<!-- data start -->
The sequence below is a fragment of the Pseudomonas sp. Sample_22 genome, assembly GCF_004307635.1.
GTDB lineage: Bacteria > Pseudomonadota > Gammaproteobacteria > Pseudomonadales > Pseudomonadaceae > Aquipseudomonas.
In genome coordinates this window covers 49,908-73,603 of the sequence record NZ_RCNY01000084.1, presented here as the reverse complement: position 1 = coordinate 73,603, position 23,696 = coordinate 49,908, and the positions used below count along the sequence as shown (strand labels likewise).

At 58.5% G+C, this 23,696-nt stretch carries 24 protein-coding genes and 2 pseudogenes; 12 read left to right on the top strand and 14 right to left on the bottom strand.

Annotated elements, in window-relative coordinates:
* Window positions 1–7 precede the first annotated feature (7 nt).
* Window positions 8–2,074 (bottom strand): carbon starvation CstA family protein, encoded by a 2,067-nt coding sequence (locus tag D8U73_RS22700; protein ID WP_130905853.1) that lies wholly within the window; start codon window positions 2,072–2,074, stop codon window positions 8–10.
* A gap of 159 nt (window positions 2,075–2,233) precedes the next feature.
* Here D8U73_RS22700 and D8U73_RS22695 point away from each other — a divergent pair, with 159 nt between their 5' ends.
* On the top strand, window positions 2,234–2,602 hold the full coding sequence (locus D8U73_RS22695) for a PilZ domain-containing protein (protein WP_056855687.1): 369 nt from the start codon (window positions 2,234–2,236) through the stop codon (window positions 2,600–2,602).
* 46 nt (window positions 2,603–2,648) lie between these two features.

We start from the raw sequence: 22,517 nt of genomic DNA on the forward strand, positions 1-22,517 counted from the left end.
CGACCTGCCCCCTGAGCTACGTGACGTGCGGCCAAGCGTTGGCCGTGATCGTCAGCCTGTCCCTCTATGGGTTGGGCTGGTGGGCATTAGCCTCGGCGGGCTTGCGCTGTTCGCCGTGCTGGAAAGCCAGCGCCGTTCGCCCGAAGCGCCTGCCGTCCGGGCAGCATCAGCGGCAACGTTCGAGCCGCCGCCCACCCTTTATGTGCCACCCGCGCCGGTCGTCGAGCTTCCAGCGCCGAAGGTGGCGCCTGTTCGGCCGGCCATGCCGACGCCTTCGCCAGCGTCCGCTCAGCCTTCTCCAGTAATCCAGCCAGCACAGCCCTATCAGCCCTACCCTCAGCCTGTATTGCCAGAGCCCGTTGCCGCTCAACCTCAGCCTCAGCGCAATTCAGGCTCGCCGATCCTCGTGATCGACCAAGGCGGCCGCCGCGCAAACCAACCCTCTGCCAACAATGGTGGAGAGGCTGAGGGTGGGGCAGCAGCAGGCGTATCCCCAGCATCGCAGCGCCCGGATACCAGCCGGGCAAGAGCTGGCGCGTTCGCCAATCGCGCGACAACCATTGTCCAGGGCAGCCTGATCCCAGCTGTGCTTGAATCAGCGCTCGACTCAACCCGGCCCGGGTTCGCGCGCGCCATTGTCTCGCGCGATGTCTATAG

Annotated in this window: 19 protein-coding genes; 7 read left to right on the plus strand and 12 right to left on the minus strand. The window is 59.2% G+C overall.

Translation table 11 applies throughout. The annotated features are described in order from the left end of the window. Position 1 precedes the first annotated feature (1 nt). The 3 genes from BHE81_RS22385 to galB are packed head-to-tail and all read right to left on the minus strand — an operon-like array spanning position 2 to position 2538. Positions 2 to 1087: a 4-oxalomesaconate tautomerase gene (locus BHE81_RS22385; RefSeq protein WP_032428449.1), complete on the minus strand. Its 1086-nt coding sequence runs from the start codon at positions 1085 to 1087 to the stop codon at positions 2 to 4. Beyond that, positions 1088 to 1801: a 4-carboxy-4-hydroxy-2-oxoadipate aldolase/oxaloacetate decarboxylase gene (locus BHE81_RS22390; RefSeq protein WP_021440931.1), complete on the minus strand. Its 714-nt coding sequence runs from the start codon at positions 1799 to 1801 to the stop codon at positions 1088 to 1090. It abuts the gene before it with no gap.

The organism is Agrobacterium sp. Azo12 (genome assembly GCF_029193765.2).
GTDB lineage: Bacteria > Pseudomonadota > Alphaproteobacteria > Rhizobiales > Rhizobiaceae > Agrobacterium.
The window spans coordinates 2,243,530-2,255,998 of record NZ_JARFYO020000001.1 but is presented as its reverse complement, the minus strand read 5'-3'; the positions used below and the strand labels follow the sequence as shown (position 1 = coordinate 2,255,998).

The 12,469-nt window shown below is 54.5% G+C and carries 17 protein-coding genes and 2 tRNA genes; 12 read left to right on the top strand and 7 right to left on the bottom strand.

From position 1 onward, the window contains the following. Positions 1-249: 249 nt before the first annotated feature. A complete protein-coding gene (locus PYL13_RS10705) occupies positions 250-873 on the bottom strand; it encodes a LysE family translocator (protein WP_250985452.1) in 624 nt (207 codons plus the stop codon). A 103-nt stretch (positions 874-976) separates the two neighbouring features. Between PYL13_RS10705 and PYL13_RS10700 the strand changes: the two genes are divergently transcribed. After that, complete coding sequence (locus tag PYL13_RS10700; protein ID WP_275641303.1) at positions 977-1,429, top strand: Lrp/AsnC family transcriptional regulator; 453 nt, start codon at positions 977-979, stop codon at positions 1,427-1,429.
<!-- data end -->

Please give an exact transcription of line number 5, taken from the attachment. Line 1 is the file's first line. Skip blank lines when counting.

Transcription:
Annotated elements, in window-relative coordinates: